Friday, December 19, 2014
Top 30 Best Albums of 2014: PART III (#1--10)...
A new year-end winner is crowned...
1.Beyonce Beyonce: Beyoncé pushes boundaries not because it sells sex at every turn, but because it treats a power-balanced marriage as a place where sexuality thrives. At a time when when young people are gripped by an ideological fear of monogamy’s advertised doldrums, Beyoncé boldly proposes the idea that a woman’s prime—personal, professional, and especially sexual—can occur within a stable romantic partnership. Monogamy has never sounded more seductive or less retrograde as when dictated on Beyoncé's terms. What’s more is that the erotic themes don’t feel out-of-step with the album’s more decorous moments, like the stadium-filling XO or Blue, its requisite treatise on motherhood. In Beyoncé’s world, there are illicit doors to be unlocked in the halls of tradition and vice versa. (Pitchfork)
2. Ariel Pink Pom Pom: You can interpret this as another surreal metaphor in his search for enchanted love or chalk it up to a teenaged fixation with the Doors. Maybe a little of both. He can be the frog prince, Shotgun Billy, or ride shotgun in a pink corvette. He can be a rock'n'roller named Ariel from Beverly Hills, complete with his own billboards. And in a place where delusion, self-reinvention, and wish fulfillment have long been the principal cash crop, who are we to tell him otherwise? (Pitchfork)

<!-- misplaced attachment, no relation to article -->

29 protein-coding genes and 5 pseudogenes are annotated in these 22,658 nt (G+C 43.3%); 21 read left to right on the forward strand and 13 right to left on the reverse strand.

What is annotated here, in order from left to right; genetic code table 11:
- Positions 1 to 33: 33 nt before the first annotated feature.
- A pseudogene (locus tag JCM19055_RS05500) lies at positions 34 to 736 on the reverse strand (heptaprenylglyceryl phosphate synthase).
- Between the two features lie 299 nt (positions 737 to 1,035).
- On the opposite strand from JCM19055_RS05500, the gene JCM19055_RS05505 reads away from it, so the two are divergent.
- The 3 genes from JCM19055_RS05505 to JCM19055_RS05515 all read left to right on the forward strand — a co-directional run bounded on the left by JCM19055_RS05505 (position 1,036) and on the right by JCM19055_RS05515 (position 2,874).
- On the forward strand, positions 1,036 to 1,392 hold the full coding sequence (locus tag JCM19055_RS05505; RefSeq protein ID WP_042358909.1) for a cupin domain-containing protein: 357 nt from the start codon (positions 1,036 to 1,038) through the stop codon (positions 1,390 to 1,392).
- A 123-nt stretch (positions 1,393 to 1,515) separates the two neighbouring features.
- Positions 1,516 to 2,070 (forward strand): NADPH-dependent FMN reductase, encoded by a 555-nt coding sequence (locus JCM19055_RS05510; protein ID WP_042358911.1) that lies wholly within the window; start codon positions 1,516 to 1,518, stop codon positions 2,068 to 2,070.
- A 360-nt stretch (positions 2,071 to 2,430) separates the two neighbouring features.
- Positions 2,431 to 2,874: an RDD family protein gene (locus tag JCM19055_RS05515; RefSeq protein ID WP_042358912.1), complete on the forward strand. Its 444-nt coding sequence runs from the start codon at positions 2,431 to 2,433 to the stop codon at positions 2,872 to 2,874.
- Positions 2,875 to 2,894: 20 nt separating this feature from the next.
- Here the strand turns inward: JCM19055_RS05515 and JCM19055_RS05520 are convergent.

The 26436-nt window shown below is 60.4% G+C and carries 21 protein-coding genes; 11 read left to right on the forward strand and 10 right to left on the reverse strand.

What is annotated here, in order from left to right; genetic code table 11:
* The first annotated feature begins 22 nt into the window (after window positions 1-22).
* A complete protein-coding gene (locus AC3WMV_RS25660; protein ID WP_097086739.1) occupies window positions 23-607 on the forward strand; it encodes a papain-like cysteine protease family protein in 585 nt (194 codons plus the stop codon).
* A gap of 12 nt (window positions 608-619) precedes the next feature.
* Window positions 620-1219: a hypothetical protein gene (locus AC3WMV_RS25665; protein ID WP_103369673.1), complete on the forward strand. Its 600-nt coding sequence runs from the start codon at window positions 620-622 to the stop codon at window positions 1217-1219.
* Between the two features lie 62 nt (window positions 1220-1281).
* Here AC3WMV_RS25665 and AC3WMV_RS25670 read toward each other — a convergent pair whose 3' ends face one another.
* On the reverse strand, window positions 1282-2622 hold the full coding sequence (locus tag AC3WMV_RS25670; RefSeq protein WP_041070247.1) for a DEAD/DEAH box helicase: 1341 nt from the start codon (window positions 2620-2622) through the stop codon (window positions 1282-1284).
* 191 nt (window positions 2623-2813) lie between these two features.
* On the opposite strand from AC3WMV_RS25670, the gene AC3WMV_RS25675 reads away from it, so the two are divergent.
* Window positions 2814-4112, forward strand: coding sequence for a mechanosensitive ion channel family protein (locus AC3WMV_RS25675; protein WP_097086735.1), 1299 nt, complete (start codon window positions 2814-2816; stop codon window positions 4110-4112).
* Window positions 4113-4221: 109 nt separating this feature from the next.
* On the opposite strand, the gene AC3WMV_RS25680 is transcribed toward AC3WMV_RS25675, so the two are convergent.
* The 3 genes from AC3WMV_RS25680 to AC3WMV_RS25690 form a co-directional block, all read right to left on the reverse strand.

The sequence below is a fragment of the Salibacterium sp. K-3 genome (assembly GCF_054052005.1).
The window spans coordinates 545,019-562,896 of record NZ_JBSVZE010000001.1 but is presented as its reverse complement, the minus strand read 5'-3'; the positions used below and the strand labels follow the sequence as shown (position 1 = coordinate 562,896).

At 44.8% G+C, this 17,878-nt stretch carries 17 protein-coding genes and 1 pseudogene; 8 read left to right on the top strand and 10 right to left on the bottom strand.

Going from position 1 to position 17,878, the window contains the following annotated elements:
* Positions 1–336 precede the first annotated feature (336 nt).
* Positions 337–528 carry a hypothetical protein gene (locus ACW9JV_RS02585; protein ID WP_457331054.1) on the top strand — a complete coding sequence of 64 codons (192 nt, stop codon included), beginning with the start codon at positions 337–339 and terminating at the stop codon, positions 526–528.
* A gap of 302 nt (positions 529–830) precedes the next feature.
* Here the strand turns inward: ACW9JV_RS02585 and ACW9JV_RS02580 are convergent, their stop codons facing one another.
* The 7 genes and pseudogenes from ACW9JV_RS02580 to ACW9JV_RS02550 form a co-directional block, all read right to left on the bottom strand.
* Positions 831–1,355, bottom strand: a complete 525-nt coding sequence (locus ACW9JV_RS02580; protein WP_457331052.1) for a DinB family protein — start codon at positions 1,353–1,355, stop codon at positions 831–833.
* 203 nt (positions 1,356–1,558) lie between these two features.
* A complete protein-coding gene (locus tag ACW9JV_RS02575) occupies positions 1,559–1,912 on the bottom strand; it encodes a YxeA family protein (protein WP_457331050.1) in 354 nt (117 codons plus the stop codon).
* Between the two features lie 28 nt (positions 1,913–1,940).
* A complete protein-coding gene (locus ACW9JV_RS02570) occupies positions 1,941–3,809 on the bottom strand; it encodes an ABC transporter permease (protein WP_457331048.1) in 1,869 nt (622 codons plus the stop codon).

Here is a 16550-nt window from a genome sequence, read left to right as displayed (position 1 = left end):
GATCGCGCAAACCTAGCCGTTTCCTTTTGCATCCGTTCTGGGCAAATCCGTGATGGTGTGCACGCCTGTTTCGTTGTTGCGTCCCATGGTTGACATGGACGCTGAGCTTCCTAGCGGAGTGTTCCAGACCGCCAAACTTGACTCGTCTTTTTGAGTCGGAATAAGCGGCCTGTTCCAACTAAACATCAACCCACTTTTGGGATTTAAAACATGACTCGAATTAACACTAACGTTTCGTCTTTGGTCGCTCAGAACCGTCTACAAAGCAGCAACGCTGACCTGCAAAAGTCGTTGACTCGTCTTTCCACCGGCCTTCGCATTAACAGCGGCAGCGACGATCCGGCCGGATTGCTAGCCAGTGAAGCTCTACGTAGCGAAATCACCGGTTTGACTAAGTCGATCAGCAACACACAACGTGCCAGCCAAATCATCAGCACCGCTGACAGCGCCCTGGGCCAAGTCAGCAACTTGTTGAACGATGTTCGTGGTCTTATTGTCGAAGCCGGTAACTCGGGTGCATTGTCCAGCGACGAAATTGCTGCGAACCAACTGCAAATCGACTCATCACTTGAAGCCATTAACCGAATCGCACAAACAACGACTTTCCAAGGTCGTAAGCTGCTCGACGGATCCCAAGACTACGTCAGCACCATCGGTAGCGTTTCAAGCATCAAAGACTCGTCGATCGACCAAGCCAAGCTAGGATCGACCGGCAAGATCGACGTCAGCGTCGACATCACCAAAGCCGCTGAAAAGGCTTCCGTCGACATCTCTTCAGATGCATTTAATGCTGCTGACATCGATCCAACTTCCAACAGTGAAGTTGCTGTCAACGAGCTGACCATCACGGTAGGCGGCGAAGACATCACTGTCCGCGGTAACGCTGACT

3. St. Vincent St. Vincent: it’s hard to ask too much more from an album that boasts melodies as lovely as Prince Johnny and Severed Crossed Fingers. That last one is the best closing song on a St. Vincent album yet—a self-deprecating, slow-motion parade of a ballad. It’s a moment of vulnerability and bleak hope rounding out Clark’s hardest, tightest, and most confident record to date—a vaguely ominous promise of better days ahead. "We’ll be heroes on every bar stool," she vows, sounding so sure of herself that you’re liable to follow her to whatever planet she’s headed. (Pitchfork)